On February 17, 1919, tens of thousands of New Yorkers, Black and white, lined Fifth Avenue, from 23rd Street all the way to 145th Street and Lenox Avenue, to cheer the returning soldiers of the 369th. The crowd was more than a dozen deep in some places. The infantrymen marched 16 abreast, in a French formation, as the regimental band played French marching songs infused with the unit’s trademark jazz.
The wounded paraded, too, some riding in convertible transports. Among them was Private Henry Johnson, the French medal winner, whose heroics in the trenches made him one of the war’s most famous soldiers. He bowed to the cheering crowd as he rode by, having performed his duty, having served his country, having demonstrated his manhood.
Reasserting White Supremacy
As the parade wound its way up New York’s most famous boulevard, it was as if white Americans had finally closed ranks around African Americans. Perhaps now they would be open to addressing African Americans’ “special grievances”.
But it wasn’t to be. The moment lasted only as long as the parade. That year, city streets from Charleston, South Carolina, to Chicago, Illinois, ran red with the blood of African Americans as raging white mobs, determined to reassert white supremacy, attacked and killed Black men, women, and children indiscriminately. World War I was supposed to be the war to end all wars; it wasn’t. It was supposed to make the world safe for democracy; it didn’t. It was supposed to advance the struggle for African American freedom and equality; it didn’t do that either.
What it did do was expose as untrue one of the leading myths about racial progress: that displays of courage and valor in service to the nation would change the hearts and minds of those who believed in white supremacy. As it turned out, patriotism was not enough to end racial discrimination; agitation was necessary. W. E. B. Du Bois had been wrong, and he knew it.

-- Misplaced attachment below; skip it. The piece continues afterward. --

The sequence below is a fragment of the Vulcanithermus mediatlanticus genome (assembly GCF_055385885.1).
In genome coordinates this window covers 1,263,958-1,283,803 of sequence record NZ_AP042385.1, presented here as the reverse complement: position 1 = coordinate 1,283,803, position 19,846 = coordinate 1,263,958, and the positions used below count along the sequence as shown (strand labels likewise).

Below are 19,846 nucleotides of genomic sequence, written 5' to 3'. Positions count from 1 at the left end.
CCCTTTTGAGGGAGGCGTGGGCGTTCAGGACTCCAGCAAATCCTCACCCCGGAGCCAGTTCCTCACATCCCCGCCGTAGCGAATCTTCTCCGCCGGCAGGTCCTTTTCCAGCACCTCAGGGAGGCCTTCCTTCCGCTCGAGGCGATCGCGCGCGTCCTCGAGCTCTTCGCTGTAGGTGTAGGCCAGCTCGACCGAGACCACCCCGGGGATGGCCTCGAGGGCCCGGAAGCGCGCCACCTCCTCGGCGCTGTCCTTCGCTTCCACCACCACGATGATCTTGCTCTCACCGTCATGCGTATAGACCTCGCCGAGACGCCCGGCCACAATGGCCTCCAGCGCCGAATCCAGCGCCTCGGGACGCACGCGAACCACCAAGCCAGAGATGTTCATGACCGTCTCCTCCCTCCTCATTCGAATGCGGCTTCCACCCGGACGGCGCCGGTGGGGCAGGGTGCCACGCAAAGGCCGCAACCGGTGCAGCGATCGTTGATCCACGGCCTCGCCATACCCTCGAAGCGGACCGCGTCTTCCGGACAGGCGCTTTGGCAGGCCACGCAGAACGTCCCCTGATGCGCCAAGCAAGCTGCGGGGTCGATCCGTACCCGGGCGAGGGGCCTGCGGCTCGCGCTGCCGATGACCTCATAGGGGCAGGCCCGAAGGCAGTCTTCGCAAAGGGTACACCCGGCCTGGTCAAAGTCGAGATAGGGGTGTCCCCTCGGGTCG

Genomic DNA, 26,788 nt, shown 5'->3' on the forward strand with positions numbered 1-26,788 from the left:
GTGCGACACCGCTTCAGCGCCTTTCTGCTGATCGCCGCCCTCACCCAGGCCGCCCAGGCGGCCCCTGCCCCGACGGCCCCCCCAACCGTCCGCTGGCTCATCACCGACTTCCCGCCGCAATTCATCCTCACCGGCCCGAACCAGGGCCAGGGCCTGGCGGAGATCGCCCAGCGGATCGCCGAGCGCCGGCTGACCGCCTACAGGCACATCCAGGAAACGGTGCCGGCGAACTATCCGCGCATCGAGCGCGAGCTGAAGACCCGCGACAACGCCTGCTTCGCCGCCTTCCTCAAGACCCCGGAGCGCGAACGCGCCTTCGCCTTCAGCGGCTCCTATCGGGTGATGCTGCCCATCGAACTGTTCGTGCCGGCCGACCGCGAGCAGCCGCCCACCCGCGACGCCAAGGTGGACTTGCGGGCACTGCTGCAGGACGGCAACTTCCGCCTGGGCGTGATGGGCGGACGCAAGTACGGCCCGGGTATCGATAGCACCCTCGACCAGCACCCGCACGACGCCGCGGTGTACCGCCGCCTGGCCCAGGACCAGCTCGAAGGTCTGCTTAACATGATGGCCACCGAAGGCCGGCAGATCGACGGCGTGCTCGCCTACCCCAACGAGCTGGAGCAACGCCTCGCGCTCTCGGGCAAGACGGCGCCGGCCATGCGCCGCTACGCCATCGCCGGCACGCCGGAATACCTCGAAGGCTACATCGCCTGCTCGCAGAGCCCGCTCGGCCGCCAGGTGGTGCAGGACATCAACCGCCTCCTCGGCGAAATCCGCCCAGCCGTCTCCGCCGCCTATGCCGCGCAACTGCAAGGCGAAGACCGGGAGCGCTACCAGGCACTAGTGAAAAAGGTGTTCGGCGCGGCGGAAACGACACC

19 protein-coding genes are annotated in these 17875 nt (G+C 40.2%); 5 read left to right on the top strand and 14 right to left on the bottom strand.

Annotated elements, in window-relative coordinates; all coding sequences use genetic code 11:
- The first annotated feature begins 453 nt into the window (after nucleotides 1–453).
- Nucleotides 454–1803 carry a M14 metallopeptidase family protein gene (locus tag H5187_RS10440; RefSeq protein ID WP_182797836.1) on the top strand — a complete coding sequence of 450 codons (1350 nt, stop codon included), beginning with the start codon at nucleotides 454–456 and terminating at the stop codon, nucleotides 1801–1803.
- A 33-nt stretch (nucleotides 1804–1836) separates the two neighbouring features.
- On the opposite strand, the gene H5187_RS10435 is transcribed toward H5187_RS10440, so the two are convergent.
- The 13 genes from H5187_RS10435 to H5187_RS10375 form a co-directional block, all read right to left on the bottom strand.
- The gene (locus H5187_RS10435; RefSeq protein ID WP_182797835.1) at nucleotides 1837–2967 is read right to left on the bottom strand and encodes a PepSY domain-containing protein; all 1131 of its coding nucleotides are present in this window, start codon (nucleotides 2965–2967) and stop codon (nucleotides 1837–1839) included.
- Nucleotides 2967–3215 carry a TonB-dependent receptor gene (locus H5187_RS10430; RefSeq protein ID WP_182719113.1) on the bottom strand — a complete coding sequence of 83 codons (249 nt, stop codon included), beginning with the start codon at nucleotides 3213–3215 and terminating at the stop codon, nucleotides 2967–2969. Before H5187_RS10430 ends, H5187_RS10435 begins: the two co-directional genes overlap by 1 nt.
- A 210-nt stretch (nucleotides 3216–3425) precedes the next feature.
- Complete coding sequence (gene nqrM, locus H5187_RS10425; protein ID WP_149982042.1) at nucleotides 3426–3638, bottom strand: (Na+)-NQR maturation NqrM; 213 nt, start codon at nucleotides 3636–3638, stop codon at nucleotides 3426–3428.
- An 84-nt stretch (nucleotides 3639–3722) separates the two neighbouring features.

In May 1919, one month before the Allied powers and Germany signed the Treaty of Versailles, officially ending World War I, Du Bois penned another editorial in the Crisis magazine. In this one, titled “Returning Soldiers”, he did not repudiate his prewar plea for African Americans to set aside their “special grievances“ and focus on winning the war; that would come many years later. But he did declare that now that the Great War had been won, African Americans, who had “fought gladly and to the last drop of blood” to make the world safe for democracy, fully intended to “fight a sterner, longer, more unbending battle against the forces of hell in our own land”.
“We return,” he wrote. “We return from fighting. We return fighting.”
Common Questions about the Harlem Hellfighters
Once they were in the theater of war, white field commanders assigned Black troops to the Army Service Forces to perform labor-intensive tasks such as unloading supplies from ships.
General Pershing reassigned African American infantry regiments from the 93rd Division to the French army.
The Harlem hellfighters’ heroism earned them the Croix de Guerre, the French medal for heroism in battle—the highest award the French bestowed on Allied troops.